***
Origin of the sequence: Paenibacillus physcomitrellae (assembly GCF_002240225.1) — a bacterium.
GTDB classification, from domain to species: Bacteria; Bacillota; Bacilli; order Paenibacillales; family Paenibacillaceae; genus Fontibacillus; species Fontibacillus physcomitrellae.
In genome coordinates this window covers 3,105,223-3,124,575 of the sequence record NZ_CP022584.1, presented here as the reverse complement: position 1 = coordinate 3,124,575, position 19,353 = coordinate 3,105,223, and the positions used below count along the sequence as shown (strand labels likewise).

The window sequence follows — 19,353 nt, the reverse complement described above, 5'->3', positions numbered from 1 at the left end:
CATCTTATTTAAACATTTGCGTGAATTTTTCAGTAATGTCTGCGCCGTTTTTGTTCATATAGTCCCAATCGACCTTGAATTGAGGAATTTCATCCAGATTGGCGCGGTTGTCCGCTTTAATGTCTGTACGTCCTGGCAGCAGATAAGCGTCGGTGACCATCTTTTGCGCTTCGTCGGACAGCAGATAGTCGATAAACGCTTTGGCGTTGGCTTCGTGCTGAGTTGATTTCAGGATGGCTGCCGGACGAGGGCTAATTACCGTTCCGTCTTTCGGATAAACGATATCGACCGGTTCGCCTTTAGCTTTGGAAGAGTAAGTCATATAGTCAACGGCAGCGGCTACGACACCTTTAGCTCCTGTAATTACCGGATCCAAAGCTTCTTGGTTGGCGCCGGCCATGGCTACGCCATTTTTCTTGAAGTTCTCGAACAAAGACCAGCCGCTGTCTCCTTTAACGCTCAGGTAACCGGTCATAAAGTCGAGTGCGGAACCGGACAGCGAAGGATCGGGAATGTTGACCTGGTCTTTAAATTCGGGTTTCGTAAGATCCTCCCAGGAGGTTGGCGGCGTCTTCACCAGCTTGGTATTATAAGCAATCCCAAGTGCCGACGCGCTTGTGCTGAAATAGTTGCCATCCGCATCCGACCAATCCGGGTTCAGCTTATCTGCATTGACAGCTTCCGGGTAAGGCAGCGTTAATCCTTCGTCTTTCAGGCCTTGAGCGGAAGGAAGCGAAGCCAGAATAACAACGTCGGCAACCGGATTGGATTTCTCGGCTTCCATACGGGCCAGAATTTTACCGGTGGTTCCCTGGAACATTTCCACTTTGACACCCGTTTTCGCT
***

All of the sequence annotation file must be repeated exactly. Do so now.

Origin of the sequence: Paenibacillus physcomitrellae (assembly GCF_002240225.1) — a bacterium.
GTDB classification, from domain to species: Bacteria; Bacillota; Bacilli; order Paenibacillales; family Paenibacillaceae; genus Fontibacillus; species Fontibacillus physcomitrellae.
In genome coordinates this window covers 3,105,223-3,124,575 of the sequence record NZ_CP022584.1, presented here as the reverse complement: position 1 = coordinate 3,124,575, position 19,353 = coordinate 3,105,223, and the positions used below count along the sequence as shown (strand labels likewise).

The window sequence follows — 19,353 nt, the reverse complement described above, 5'->3', positions numbered from 1 at the left end:
CATCTTATTTAAACATTTGCGTGAATTTTTCAGTAATGTCTGCGCCGTTTTTGTTCATATAGTCCCAATCGACCTTGAATTGAGGAATTTCATCCAGATTGGCGCGGTTGTCCGCTTTAATGTCTGTACGTCCTGGCAGCAGATAAGCGTCGGTGACCATCTTTTGCGCTTCGTCGGACAGCAGATAGTCGATAAACGCTTTGGCGTTGGCTTCGTGCTGAGTTGATTTCAGGATGGCTGCCGGACGAGGGCTAATTACCGTTCCGTCTTTCGGATAAACGATATCGACCGGTTCGCCTTTAGCTTTGGAAGAGTAAGTCATATAGTCAACGGCAGCGGCTACGACACCTTTAGCTCCTGTAATTACCGGATCCAAAGCTTCTTGGTTGGCGCCGGCCATGGCTACGCCATTTTTCTTGAAGTTCTCGAACAAAGACCAGCCGCTGTCTCCTTTAACGCTCAGGTAACCGGTCATAAAGTCGAGTGCGGAACCGGACAGCGAAGGATCGGGAATGTTGACCTGGTCTTTAAATTCGGGTTTCGTAAGATCCTCCCAGGAGGTTGGCGGCGTCTTCACCAGCTTGGTATTATAAGCAATCCCAAGTGCCGACGCGCTTGTGCTGAAATAGTTGCCATCCGCATCCGACCAATCCGGGTTCAGCTTATCTGCATTGACAGCTTCCGGGTAAGGCAGCGTTAATCCTTCGTCTTTCAGGCCTTGAGCGGAAGGAAGCGAAGCCAGAATAACAACGTCGGCAACCGGATTGGATTTCTCGGCTTCCATACGGGCCAGAATTTTACCGGTGGTTCCCTGGAACATTTCCACTTTGACACCCGTTTTCGCT